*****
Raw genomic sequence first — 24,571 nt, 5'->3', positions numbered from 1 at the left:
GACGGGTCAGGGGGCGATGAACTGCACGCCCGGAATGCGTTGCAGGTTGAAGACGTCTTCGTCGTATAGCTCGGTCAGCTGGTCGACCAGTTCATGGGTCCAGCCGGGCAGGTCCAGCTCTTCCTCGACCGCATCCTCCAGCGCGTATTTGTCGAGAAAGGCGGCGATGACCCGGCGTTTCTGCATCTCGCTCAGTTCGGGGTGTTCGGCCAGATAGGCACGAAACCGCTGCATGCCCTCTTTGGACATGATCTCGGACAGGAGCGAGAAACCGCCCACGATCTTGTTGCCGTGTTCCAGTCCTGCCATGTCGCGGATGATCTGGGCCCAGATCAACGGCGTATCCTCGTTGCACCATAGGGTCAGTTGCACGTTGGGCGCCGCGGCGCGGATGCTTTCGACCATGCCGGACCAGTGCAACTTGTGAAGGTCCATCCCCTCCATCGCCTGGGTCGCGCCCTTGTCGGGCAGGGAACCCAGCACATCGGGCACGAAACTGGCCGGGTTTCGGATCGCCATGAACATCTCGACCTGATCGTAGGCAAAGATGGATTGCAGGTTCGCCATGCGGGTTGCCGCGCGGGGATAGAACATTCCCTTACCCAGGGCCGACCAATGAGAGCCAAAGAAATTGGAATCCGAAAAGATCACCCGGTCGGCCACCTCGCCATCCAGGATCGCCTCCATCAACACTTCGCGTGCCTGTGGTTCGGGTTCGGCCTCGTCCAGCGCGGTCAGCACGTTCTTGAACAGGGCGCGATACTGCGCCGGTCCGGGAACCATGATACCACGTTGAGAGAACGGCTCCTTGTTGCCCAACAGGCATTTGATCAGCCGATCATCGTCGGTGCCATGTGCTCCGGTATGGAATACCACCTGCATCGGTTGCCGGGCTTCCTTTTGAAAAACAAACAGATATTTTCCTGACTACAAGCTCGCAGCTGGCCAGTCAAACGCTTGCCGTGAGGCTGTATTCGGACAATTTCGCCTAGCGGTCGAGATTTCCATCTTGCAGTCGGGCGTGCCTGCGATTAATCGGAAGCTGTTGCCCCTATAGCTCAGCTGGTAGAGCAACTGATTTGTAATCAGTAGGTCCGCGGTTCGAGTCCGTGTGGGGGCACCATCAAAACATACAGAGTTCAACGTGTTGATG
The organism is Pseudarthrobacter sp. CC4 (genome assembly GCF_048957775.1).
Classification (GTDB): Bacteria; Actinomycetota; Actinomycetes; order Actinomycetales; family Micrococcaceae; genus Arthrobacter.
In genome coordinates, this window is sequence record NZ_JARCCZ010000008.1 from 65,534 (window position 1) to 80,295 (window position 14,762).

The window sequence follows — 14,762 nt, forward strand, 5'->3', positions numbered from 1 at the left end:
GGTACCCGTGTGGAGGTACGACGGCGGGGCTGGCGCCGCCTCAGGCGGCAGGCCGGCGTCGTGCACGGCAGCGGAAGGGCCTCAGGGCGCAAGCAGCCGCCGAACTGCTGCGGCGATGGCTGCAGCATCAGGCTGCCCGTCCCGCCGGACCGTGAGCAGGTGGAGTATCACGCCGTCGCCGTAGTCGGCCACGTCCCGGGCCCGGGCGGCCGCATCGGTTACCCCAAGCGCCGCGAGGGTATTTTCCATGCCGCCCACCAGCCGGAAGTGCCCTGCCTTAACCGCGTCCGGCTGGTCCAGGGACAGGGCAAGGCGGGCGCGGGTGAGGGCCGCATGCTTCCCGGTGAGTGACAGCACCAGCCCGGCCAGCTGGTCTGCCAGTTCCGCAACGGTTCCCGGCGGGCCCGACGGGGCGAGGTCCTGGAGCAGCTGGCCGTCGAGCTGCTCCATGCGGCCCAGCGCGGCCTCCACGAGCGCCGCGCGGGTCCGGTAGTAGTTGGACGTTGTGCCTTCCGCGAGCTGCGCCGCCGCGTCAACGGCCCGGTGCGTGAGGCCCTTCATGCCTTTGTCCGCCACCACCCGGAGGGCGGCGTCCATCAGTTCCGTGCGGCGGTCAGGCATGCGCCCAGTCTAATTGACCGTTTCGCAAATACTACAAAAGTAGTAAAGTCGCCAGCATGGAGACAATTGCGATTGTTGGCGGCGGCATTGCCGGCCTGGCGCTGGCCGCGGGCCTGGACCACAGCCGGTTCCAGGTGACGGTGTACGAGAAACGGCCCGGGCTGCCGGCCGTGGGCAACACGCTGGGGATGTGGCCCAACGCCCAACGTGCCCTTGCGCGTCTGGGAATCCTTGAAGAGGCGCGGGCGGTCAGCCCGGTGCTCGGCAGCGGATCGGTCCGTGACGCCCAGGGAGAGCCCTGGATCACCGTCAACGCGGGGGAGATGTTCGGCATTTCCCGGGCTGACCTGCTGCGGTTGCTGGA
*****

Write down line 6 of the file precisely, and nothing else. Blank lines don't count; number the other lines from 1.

The window sequence follows — 14,762 nt, forward strand, 5'->3', positions numbered from 1 at the left end: